Elysia P. Davis, Ph.D.

Assistant Professor
University of California, Irvine
Psychiatry & Human Behavior
333 City Blvd. West, Suite 1200
Orange, CA
USA 92868

Biographical Sketch: Dr. Elysia P. Davis is an Assistant Professor in the Department of Psychiatry & Human Behavior at the University of California, Irvine.  Her undergraduate degree (1996) is from Vassar College.  She received her Ph.D. from the University of Minnesota in 2002.  Her interests are developmental psychobiology; stress; pregnancy; neurodevelopment; assessments of fetal, infant and child development.  Selected publications:


Davis, E. P., Bruce, J. & Gunnar, M. R. (2002).  The anterior attention network: Associations with temperament and neuroendocrine activity in 6-year-old children. Developmental Psychobiology, 40(1), 43-56.

Davis, E. P., Parker, S. W., Tottenham, N. G., & Gunnar, M. R. (2003).  Neuroendocrinology: Emotion and cognition.  In M. de Haan & M. H. Johnson (Eds.), The Cognitive Neuroscience of Development. (pp. 181-206) Sussex, England: Psychology Press Ltd.

Davis, E. P., Townsend, E. L., Gunnar, M. R., Georgieff, M. K., Guiang, S. F., Cifuentes, R. F., & Lussky, R. C. (2004).  Effects of prenatal betamethasone exposure on regulation of stress physiology in healthy premature infants. Psychoneuroendocrinology, 29 1028-1036.

Davis, E. P., Snidman, N., Wadhwa, P. D., Dunkel Schetter, C., Glynn, L., & Sandman, C. A. (2004). Prenatal maternal anxiety and depression predict behavioral reactivity in infancy. Infancy, 6(3), 319-331.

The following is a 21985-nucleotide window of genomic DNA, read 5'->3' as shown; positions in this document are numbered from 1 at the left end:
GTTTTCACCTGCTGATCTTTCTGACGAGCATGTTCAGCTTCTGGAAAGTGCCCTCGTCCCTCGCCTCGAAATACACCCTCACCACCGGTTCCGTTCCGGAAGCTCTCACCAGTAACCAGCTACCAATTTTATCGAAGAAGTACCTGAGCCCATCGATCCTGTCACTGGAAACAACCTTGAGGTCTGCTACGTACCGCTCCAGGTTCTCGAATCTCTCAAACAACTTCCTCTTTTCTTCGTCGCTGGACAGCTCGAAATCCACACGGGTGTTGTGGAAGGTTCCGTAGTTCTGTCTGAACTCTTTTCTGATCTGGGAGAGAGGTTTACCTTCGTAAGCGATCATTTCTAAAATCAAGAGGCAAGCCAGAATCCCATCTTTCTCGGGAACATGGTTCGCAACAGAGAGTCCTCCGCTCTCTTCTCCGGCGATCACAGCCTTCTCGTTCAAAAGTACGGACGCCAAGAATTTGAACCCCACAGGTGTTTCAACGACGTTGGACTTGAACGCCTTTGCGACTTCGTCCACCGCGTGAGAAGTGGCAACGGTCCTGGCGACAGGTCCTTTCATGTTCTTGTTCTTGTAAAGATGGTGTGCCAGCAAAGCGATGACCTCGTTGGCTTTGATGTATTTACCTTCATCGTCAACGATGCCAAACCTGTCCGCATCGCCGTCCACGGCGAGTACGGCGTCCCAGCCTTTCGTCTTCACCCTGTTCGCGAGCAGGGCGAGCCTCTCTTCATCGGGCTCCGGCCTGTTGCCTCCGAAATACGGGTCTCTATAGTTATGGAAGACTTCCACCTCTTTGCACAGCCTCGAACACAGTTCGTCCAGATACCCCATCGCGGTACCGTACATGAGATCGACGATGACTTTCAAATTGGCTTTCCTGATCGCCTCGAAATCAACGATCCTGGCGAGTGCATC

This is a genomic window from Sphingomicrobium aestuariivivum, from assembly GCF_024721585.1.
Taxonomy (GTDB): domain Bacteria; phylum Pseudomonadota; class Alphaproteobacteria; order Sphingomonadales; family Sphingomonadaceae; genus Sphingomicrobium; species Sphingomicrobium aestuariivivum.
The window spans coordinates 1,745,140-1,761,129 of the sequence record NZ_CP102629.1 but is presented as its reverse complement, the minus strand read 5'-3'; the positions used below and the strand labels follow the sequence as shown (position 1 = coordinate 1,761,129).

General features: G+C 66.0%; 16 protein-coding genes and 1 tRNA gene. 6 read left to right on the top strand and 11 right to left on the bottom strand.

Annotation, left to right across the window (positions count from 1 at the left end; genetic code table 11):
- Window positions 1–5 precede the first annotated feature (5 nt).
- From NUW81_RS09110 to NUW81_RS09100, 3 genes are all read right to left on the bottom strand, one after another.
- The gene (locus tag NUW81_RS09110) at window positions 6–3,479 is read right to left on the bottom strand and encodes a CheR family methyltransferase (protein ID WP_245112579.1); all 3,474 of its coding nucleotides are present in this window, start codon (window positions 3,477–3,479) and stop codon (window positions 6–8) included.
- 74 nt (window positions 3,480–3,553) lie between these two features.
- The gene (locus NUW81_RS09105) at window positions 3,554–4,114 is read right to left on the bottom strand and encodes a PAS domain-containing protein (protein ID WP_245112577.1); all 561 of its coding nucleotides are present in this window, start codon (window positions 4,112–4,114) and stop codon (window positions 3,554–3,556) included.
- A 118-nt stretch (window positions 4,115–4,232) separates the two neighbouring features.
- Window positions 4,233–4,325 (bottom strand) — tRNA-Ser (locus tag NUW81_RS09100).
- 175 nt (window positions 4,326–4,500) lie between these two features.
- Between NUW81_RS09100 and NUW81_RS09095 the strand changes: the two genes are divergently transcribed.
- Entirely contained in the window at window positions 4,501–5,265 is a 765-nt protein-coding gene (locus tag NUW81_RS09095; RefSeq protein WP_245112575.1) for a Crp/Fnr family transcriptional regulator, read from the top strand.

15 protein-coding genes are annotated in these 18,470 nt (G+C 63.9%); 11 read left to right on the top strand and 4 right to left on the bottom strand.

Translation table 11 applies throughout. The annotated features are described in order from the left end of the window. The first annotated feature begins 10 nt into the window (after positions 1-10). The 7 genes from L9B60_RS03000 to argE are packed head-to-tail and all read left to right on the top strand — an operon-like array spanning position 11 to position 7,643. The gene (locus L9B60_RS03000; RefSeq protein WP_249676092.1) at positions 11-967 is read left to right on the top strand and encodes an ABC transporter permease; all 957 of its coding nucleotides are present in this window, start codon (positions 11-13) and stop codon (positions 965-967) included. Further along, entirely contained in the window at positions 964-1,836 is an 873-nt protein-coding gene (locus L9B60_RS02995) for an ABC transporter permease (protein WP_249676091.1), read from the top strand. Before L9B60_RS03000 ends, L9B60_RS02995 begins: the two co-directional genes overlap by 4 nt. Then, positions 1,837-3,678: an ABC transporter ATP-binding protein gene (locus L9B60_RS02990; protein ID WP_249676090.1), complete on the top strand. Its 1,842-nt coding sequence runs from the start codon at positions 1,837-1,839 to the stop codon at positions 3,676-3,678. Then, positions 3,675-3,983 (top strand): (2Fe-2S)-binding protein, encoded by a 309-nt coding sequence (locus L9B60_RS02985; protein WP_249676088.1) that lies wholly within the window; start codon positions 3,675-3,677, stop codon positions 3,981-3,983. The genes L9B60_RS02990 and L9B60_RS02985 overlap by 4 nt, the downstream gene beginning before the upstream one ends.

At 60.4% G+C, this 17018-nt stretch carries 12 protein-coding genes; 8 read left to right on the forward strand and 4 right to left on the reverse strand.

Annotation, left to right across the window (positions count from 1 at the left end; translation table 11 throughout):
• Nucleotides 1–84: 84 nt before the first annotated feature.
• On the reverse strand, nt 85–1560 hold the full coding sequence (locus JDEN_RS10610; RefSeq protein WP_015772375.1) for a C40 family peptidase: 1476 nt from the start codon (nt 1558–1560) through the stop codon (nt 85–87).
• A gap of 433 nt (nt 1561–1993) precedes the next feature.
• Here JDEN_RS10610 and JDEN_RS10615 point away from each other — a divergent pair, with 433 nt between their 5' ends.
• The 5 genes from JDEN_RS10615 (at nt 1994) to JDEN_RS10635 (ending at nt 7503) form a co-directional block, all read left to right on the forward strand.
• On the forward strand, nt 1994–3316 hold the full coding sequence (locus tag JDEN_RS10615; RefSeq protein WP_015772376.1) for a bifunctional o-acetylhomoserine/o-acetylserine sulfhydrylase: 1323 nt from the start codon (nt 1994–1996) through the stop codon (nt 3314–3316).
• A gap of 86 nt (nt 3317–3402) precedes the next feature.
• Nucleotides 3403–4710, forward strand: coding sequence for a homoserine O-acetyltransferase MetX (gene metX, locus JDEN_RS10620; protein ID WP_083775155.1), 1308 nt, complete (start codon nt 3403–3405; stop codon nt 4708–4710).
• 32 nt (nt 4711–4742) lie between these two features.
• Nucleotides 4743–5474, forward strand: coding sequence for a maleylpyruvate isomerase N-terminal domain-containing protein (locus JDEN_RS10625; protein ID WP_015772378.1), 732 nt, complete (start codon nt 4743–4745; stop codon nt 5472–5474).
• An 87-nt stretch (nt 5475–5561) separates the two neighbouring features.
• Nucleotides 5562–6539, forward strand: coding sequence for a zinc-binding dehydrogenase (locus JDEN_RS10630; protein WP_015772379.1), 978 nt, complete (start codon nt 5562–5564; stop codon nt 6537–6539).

Davis, E. P. Hobel, C., Sandman, C. A., Glynn, L. M., Wadhwa, P. D. (2005). Prenatal stress and stress physiology influence human fetal and infant development.  In M.L. Powers & J. Schulkin (Eds.) Birth, Distress, and Disease: Placental-Brain Interactions.  (pp.183-201). Cambridge University Press.

Davis, E. P., Glynn, L. M., Dunkel Schetter, C., Hobel, C., Chicz-Demet, A., & Sandman, C. A. (2005). Maternal plasma corticotropin-releasing hormone levels during pregnancy are associated with infant temperament. Developmental Neuroscience, 27(5), 299-305.

Davis, E. P. & Sandman, C. A. (2006).  Prenatal exposure to maternal stress and stress hormones influences child development. Infants and Young Children, 19(3), 246-259.